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  • Showing only topics with the tag "management". Back to normal view
    1. My premise is that you genuinely want to help the company and the next person who moves into your old position. Maybe you got a promotion, or you found an even-better job. In any case, you want...

      My premise is that you genuinely want to help the company and the next person who moves into your old position. Maybe you got a promotion, or you found an even-better job. In any case, you want the old coworkers to succeed, and you want to make a smooth transition.

      So there’s a few pieces to this:

      • What do you do when you leave a job?

      • What have other people done, when they left/moved on, that gave you the knowledge and skills you needed to excel?

      • What did they NOT provide that you wish they had?

      It’d be easy for me to focus on “what did you do” but none of us know how successful that was. So tell me, rather, about your experience as the person picking up the reins. What did that teach you about the process?

      Anecdotes welcome! (And tell me how to refer to you in the article. Private is fine.)

      10 votes
    2. Imagine that your boss told you that the company is happy to send you to one or two conferences next year, with the aim of helping you to improve your leadership skills. In this context,...

      Imagine that your boss told you that the company is happy to send you to one or two conferences next year, with the aim of helping you to improve your leadership skills.

      In this context, "leadership" includes Culture; Coaching & Mentoring; Teamwork; Continuous Improvement; Collaboration; Agile; Culture Change.

      You want to make a list of conferences worth considering in order to estimate the budget. What events would you put on your list?

      8 votes
    3. I've hard a lot of great results using Google's OKR (Objectives and Key Results) framework in my roles leading technical and product teams. I've been tasked with bringing this framework across my...

      I've hard a lot of great results using Google's OKR (Objectives and Key Results) framework in my roles leading technical and product teams. I've been tasked with bringing this framework across my organization, including to teams like marketing and business development.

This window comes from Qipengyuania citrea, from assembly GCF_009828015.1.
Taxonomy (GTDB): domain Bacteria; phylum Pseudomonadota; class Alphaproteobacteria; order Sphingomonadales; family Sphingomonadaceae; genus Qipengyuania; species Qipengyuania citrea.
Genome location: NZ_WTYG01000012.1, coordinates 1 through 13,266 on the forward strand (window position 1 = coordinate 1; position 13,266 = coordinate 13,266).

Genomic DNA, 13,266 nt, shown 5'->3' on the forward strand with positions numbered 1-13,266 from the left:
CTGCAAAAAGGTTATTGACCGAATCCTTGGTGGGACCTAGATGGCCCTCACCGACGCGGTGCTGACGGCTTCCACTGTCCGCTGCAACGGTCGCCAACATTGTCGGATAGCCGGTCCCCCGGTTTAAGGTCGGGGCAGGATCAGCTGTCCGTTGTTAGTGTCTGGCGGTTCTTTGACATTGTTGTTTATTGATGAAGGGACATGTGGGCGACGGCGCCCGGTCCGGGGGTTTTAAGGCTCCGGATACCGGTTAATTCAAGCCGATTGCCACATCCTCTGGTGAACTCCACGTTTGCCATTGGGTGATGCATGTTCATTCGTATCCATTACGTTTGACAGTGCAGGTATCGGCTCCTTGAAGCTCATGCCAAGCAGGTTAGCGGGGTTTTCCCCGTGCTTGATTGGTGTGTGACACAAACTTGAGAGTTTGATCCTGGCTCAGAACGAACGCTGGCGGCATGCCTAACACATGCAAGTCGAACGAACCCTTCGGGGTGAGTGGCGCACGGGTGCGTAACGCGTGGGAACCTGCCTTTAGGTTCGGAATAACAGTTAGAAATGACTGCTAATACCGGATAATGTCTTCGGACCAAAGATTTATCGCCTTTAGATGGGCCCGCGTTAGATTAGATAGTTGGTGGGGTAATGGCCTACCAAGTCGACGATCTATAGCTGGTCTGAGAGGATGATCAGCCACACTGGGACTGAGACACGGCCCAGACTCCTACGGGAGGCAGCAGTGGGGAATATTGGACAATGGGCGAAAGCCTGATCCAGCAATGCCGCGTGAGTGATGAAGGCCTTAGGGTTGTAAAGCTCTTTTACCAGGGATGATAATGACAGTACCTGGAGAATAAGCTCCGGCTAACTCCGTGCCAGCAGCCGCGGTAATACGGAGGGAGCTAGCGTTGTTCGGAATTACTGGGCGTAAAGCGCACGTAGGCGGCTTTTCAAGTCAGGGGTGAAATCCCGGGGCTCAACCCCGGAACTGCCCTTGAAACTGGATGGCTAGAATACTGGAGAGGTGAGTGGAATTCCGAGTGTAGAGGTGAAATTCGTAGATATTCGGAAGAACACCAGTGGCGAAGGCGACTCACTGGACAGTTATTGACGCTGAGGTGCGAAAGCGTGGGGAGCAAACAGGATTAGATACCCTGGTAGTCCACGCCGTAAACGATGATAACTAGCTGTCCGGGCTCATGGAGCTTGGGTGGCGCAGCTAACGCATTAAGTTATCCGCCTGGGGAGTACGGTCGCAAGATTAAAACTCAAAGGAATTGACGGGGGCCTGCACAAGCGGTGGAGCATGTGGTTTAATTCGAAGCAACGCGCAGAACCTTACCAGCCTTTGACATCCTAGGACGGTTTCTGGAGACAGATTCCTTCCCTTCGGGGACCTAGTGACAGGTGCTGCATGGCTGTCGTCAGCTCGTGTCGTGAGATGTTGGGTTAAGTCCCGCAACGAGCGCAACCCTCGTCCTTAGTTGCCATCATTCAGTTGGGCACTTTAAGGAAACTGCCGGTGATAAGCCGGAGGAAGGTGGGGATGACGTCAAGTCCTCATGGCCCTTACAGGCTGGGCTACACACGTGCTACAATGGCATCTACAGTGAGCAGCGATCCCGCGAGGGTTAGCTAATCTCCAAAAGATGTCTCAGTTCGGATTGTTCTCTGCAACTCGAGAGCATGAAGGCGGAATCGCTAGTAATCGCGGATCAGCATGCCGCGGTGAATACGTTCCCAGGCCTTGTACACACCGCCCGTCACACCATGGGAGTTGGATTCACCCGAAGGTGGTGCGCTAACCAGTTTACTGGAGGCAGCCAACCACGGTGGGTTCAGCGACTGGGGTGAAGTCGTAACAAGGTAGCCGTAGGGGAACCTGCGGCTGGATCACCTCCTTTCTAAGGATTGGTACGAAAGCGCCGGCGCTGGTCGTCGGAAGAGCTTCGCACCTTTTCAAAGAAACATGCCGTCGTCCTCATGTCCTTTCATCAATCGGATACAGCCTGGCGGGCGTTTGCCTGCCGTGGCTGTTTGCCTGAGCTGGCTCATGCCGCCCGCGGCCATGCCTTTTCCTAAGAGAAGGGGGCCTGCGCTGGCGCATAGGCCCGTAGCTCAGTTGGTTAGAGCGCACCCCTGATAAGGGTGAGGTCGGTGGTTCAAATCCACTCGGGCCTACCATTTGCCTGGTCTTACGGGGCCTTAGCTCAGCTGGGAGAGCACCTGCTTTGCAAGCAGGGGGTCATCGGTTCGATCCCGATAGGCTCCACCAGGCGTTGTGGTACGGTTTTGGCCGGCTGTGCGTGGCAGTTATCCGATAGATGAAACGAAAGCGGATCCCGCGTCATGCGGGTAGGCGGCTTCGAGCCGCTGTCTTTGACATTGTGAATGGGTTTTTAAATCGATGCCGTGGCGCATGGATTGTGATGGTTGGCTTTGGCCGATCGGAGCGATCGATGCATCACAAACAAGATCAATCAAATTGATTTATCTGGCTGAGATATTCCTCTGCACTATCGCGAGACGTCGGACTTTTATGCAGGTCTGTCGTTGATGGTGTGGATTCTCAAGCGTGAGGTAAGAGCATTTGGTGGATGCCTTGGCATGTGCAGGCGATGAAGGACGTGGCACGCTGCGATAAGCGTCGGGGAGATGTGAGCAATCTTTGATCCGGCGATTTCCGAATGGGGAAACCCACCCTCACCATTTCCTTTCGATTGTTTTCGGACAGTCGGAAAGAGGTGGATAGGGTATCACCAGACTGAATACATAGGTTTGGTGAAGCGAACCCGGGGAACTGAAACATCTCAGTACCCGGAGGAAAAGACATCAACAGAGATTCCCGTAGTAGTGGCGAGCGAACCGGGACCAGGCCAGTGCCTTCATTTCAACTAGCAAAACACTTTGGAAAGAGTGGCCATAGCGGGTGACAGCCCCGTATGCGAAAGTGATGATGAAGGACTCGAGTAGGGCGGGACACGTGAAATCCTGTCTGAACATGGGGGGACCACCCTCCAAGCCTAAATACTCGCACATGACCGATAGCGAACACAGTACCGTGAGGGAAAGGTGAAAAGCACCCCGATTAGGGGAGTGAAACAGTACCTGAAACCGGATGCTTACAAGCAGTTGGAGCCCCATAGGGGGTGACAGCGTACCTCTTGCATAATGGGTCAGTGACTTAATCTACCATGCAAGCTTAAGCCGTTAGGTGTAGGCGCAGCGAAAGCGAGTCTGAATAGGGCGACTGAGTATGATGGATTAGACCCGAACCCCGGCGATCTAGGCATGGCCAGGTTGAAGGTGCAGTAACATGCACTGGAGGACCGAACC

My main issue recently has been around defining the key results of the projects that our teams are going to be pursuing. All of the advice I've gotten in the past has been to ensure that KRs are quantitative, NOT qualitative. This has been at odds with some of the projects the marketing and business teams are planning on working on. These are projects like...

      • create a new marketing plan given the new budget constraints
      • audit the distribution process to increase our information about the retail sales process

      The push back I am getting is along the lines of "when I create the new marketing plan, the project will be complete, and therefore it's just whether or not I finished the plan that matters." i.e. if the objective is finished then the project is a success. My point of view is that ALL projects should have metrics attached to them, and if we can't measure the progress then we cannot show the added value to the business as a result of our effort.

      The natural response is: what metrics would you attribute to projects like these? And THAT'S where I could use help. Coming from a product/tech background, my understanding of marketing, biz, and operations leaves something to be desired.

      For the marketing plan, I suggested a metric could be to reduce the monthly marketing budget from $current to $future. For the distribution audit, I suggest we track the # of insights/recommendations we produced as a result of the audit. The pushback was that these metrics "didn't really matter" and that "how can we set a goal on insights - even one good insight could be worth a lot, but I could come up with 4 crappy insights just to achieve a numerical goal."

      I'm a bit at a loss. I understand their point of view, and I really feel in my heart that we need to be pursuing measurable KRs. Do you have any advice?

      6 votes